A Gaggle of Interests, February 28, 2010

In this series, the UAA team will list some of the interesting items that we have found in auctions, antique shops, shows or eBay. We neither own the items or, in some cases, have the capability of examining the items in person. It mainly serves as an inventory record of what interests us (not necessarily in terms of value or investment opportunities) and possibly how much it fetches (if the result can be obtained). If you are serious about some lots, please contact the auction houses, dealers or eBay sellers directly.

1. Griffin Trading, Dallas, Biedermeier Secretaire Cabinet

The shop’s proprietor heard a “wow” after my gaze at this when I entered her store. “If that wow was for the Biedermeier secretaire, let me show you the inside,” I heard, still looking at the cabinet. There’s lots of storage space inside, including eight hidden compartments. Biedermeier, a simplified interpretation of the influential French Empire, was an influential style of furniture design from Germany during the years 1815-1848, based on utilitarian principles. The shop dates this piece at about 1825. The simple lines and light colors allow these pieces to fit well into a minimalist modern living space. Here’s an article on the style’s comeback from Metropolis Magazine: www.metropolismag.com/ Biedermeier doesn’t come cheap, this piece is priced at $32,000.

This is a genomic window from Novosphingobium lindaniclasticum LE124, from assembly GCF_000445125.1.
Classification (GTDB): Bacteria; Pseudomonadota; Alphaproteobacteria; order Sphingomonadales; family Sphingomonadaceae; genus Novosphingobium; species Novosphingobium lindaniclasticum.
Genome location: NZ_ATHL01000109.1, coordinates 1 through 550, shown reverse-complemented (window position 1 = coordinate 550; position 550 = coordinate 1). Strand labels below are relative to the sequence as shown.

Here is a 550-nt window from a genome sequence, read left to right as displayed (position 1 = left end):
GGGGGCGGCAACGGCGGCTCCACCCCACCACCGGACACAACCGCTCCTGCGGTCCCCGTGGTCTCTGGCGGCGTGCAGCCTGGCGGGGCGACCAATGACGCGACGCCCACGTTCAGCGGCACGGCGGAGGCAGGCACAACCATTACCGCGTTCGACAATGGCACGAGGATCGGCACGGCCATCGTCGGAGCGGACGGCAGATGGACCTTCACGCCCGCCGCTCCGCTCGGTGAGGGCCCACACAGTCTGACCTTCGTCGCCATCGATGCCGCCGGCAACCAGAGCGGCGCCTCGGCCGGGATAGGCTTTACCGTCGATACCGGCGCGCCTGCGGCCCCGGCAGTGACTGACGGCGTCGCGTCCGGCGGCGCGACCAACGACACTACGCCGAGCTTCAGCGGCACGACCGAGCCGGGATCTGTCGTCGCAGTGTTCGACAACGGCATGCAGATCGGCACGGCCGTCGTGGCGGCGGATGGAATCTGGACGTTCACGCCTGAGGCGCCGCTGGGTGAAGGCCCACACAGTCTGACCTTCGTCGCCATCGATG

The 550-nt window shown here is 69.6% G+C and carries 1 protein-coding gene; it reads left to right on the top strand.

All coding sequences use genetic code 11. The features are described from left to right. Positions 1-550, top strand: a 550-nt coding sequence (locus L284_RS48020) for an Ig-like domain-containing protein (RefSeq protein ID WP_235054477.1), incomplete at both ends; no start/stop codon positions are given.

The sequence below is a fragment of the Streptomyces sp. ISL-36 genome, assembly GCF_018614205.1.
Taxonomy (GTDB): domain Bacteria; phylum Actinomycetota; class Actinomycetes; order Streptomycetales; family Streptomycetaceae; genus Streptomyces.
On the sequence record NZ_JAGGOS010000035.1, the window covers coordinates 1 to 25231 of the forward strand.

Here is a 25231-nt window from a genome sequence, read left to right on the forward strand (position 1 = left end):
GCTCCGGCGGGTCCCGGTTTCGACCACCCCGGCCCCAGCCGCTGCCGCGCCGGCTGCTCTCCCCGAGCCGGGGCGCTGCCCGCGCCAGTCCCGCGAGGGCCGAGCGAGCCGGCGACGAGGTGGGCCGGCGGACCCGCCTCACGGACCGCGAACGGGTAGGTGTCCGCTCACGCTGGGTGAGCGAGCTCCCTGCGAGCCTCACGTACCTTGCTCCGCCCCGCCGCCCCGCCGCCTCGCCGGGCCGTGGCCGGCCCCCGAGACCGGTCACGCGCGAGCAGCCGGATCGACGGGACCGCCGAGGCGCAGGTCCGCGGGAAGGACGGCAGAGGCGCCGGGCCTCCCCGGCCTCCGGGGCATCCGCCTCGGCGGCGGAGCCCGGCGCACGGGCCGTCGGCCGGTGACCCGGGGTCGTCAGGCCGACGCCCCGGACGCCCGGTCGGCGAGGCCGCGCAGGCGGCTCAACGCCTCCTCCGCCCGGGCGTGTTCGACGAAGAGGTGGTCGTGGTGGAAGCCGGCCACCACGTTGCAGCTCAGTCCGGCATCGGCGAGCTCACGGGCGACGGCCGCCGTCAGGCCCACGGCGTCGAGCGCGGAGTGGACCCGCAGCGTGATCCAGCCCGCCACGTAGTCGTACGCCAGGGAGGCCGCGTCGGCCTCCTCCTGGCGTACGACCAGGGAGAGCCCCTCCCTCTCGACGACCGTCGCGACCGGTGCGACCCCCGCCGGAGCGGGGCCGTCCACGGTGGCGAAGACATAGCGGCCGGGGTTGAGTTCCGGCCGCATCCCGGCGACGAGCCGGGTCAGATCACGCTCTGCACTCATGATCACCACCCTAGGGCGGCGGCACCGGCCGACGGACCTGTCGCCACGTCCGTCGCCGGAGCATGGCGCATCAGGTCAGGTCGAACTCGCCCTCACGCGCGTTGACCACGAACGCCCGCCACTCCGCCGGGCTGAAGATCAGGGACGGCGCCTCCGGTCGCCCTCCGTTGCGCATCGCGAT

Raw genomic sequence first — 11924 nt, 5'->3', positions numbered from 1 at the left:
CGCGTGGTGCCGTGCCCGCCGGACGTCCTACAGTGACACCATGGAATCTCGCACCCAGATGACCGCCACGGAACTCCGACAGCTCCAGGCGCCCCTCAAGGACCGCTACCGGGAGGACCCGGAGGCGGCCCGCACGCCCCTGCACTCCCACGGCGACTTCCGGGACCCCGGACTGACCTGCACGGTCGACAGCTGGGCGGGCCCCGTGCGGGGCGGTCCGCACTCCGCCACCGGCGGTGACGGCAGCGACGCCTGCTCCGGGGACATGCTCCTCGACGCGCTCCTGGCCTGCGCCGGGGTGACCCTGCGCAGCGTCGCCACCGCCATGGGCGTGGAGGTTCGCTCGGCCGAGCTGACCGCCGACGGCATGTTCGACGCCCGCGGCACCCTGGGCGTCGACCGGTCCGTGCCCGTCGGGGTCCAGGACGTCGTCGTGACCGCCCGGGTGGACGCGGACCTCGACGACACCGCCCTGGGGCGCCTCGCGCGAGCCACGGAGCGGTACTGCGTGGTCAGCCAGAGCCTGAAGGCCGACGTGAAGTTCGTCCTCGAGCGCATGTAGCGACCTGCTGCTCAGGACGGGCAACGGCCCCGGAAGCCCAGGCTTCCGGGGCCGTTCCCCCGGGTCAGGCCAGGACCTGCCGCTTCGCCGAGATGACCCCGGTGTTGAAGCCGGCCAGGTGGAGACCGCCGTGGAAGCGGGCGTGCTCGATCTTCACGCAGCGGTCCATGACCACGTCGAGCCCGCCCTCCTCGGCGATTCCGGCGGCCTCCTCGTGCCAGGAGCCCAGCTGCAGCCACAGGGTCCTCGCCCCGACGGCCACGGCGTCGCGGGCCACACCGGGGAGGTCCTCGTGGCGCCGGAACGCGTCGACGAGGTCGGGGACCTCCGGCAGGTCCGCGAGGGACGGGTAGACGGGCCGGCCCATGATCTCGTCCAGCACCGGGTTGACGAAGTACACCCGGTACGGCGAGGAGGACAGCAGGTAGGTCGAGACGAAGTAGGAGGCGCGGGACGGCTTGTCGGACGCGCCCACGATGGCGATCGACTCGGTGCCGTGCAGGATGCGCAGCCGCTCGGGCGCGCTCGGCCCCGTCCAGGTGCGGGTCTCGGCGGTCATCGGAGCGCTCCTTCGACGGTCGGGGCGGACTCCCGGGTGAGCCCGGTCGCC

2. Montgomery Street Antique Mall, Fort Worth, GE Monitor Top Refrigerator

If you told your grandmother, who was likely paying $10 a month for a $300 unit, that some day her monitor top refrigerator could sell for more than $1,000, she wouldn’t have believed you. Completely restored single door models sell for more than $3,000. These are neat, but I’m not sure I would give up what I have for a monitor top. I do know of someone who uses one exclusively, however. This is a General Electric model, perhaps the most recognized of vintage refrigerators. Most of these are plain white. I’m not sure when this model with yellow accents was produced. A warning before you go to pick it up; these things make piano’s feel light.

3. Montgomery Street Antique Mall, Fort Worth, Dallas Jacket

This brings back the 80s like nothing else. It brought back memories of my grandmother’s beauty salon where “Who Shot J.R.” was the topic for a summer. It also brings to mind that old commercial for the Bedazzler. If you’re like me, you’ll think this is neat, but the question of “where will I wear it,” may come to mind. Aside from a 1980s-themed party, I’m not sure there’s a good answer to that. This is a large jacket priced at $119.00, I’ll bet that represents more than a doubling in value in the last few years, and an amount that could just spiral upward from here.

4. Christies, New York, Fine American Paintings, Lot 177, March 4, 2010

It’s not often a portrait by Charles Willson Peale is offered at auction and at $6,000-$8,000 the estimate on this one seems low. The portrait is signed, dated and inscribed ‘Mrs. Sarah Bordley aged/yrs/54=7m/painted May 31, 1788 by CW Peale (on the reverse prior to lining). It’s former home was the Montclair Art Museum. It’s more likely this lot will bring in the neighborhood of $30,000.

About UAA Team

Urban Art and Antiques first published in 2007. If you are interested in becoming a contributor, let us know. Email urbanartantiques (at) gmail.com

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